I find it quite bizarre that someone can make that particular argument and
think that it argues against transparency rather than for it.
The problem with closed processes is that they lead to unfortunate situations
of this kind.
If you have a situation where there are serious questions about the integrity
of an AD than you had better forget the technical issues entirely and discuss
those first because integrity is a lot more important that technical knowledge.
In fact I would rate technical knowledge as being third in importance at best.
Competence comes ahead of technical capability as well.
From: ietf-bounces(_at_)ietf(_dot_)org on behalf of Michael StJohns
Sent: Mon 9/15/2008 2:42 PM
To: dcrocker(_at_)bbiw(_dot_)net; IETF
Subject: Re: On being public (Was: Call for Nominees)
At 12:29 PM 9/15/2008, Dave CROCKER wrote:
Leslie Daigle wrote:
to have some cultural sophistication if we're going to ask Sue to run
against incumbent Bob openly, given that Sue's WG has documents waiting
for Bob's approval.
I hope that this observation scares folk as much as it should. The implication
that an incumbent AD is to be feared implies that ADs have far too much power.
This isn't only about AD power, it's about perception of conflict of interest.
Let's say the AD does bounce the documents, refuses to charter a WG, or refuses
to let Sue act as WG chair - mainly because the AD thinks the documents are
poorly structured, the WG is a bad idea technically, or Sue would be
incompetent as a WG chair. Sue, since she's announced her candidacy, complains
that the AD has been mean to her because she was running against him.
This might be a specious argument, but there are enough conspiracy theorists
hanging about the IETF to make the issue not about how good Sue or her products
are, but about whether or not the AD is abusing his/her power against a
political opponent. Without Sue's public candidacy, the argument would
hopefully tend to stay closer to the technical side of things. And the Nomcom
would still be able to consider whether or not there might be an AD abuse of
power without getting the political conflict of interest mix-in confusion.
Secondly, it's not really useful (to the whole system) if only some
candidates declare themselves publicly.
That's just plain wrong.
If a candidate wishes to encourage openness and encourage a broader base of
input to Nomcom, they can and should disclose their candidacy. Nomcom will
benefit from having better information, for the candidates who choose to
publicly disclose their candidacy, because more people will know that comments
on a particular candidate are needed.
No candidate need wait for other candidates to agree to this.
Contrary to your view, it is a very simple decision.
Contrary to your view it is a very complex decision.
There are a number of reasons for an all or nothing approach and where all
agree to the terms:
1) The nomcom selects (and the CB confirms) a candidate who did not make their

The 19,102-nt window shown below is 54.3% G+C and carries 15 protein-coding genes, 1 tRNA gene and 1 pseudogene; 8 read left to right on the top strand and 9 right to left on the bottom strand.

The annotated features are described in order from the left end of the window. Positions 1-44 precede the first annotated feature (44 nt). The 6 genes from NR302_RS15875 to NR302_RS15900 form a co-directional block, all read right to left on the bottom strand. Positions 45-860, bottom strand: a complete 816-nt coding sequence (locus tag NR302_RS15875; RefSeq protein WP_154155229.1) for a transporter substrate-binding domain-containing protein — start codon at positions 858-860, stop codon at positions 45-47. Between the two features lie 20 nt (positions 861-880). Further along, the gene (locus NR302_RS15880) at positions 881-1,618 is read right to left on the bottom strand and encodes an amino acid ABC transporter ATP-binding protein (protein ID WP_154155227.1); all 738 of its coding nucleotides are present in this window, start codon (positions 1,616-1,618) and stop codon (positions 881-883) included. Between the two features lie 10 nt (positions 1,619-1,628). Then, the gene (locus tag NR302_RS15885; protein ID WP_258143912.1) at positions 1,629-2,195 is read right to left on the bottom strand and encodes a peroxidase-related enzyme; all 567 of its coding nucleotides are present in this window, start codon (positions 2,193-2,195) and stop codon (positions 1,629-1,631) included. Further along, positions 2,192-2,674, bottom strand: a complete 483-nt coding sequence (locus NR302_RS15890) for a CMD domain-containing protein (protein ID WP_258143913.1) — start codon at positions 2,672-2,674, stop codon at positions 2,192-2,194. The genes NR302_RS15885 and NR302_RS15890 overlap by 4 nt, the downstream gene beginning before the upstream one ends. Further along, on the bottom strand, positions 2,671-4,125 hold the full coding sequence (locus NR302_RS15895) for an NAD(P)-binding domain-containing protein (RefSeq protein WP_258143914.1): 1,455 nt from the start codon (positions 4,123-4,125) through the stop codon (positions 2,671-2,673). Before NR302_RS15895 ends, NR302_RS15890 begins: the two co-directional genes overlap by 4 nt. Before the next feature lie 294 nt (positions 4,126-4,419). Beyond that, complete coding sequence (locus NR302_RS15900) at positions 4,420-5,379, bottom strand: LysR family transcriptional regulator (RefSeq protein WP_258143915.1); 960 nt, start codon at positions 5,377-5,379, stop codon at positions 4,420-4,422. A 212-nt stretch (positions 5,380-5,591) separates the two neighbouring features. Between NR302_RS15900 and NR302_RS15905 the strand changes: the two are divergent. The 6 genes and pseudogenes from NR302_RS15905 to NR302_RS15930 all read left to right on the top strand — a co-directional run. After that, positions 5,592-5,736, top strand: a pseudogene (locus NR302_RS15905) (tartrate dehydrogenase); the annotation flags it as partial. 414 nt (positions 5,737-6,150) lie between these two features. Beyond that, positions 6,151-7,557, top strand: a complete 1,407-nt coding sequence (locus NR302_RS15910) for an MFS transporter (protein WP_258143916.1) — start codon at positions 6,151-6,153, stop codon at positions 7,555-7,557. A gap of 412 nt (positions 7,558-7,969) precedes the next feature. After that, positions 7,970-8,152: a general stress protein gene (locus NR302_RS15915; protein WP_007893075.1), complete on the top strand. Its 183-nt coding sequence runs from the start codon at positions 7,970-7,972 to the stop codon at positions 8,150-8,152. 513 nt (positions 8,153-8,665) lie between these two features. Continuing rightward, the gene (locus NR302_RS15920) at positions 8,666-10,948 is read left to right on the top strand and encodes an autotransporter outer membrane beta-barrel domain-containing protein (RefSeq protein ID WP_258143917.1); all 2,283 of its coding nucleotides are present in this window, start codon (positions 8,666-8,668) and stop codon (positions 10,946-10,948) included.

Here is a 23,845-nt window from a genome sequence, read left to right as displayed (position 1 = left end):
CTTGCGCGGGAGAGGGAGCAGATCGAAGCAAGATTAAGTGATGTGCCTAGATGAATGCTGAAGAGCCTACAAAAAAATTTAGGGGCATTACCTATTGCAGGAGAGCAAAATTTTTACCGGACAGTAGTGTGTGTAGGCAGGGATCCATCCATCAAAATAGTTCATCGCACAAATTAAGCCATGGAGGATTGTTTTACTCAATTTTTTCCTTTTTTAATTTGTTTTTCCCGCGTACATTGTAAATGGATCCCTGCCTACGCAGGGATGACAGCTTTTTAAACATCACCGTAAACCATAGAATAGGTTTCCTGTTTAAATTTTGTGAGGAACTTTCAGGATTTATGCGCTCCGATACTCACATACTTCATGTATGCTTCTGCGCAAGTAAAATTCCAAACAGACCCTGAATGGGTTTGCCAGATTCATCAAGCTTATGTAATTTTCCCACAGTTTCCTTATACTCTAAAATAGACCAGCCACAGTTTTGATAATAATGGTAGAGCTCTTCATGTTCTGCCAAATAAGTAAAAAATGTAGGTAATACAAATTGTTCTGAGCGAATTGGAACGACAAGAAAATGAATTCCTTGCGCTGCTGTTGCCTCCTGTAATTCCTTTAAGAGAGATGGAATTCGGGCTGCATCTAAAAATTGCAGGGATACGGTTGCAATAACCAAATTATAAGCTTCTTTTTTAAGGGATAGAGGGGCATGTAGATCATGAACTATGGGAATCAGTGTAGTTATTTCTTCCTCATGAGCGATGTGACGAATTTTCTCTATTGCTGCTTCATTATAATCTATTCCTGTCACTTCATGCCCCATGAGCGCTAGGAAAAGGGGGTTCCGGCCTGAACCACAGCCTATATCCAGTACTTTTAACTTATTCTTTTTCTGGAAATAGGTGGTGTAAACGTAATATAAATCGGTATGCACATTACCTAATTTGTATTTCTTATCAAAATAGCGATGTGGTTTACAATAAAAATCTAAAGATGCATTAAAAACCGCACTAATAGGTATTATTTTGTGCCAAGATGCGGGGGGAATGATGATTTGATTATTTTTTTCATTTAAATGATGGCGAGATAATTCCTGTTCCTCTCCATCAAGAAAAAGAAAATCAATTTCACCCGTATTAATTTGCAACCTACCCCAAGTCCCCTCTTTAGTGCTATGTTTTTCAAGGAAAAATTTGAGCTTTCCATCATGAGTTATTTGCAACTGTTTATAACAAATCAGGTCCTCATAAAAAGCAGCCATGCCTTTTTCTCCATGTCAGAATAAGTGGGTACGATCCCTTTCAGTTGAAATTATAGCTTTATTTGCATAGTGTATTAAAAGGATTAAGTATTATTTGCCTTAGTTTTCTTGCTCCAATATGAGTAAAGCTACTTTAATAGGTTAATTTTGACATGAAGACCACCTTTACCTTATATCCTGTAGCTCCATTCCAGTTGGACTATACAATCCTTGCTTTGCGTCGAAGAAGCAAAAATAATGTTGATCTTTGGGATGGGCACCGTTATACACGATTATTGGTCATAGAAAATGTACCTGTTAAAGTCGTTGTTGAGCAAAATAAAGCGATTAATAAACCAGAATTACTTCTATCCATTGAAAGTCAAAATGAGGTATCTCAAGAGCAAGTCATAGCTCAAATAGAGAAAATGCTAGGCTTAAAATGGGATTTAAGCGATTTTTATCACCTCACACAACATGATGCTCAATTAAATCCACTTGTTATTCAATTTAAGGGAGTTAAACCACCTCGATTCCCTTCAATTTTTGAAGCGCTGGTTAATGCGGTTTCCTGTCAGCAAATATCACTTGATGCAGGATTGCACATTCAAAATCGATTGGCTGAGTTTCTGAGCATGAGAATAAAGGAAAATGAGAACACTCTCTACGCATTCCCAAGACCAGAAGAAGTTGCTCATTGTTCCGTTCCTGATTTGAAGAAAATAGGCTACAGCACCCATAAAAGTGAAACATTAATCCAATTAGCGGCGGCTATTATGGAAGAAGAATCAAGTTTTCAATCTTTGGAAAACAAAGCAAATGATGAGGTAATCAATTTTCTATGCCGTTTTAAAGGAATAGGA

candidacy public. I would expect that at least a few folks (Dave!) would
complain loudly about this, even though there was no formal requirement. I
would prefer the Nomcom not feel this pressure unless all candidates were
required to submit publicly.
2) The nomcom initiates a second round of solicitations, even though a number
of candidates have made their candidacy public. The reasons for doing this
might be a desire for more candidates, a desire for better candidates, etc. It
might still end up selecting the non-public candidates, but would find it
harder to select the public ones (at least to my point of view). Also, the
amount of second guessing the Nomcom would encounter would make their
deliberations a bit more difficult.
3) A public candidate is rejected for reasons which would have probably also
disqualified the non-public candidate, but the non-public candidate is selected
because the data about this disqualification wasn't shared with the Nomcom.
4) A public candidate is selected because no one on the nomcom knew him/her,
but they got lots of "select him" emails - also from people they didn't know.
A better, but non-public candidate was considered, but not selected in the face
of the large number of emails for this one candidate. Quantity triumphs over
So its really not a fair and level playing ground. Either all should do it or
Note that there are arguments that go the other way - but most of those could
somewhat be cured by the non-public candidate making things public. I'm not
arguing that making candidacy public is the way to go - and in fact I see more
problems that not with going that way, but I am arguing that a voluntary
approach such as Pete is recommending is worse than either of the two
More importantly, it is exactly the sort of decision that can and should be
individual and has no need to wait for some magic group decision or formal IETF
policy -- a decision that we've solidly demonstrated will not get made.
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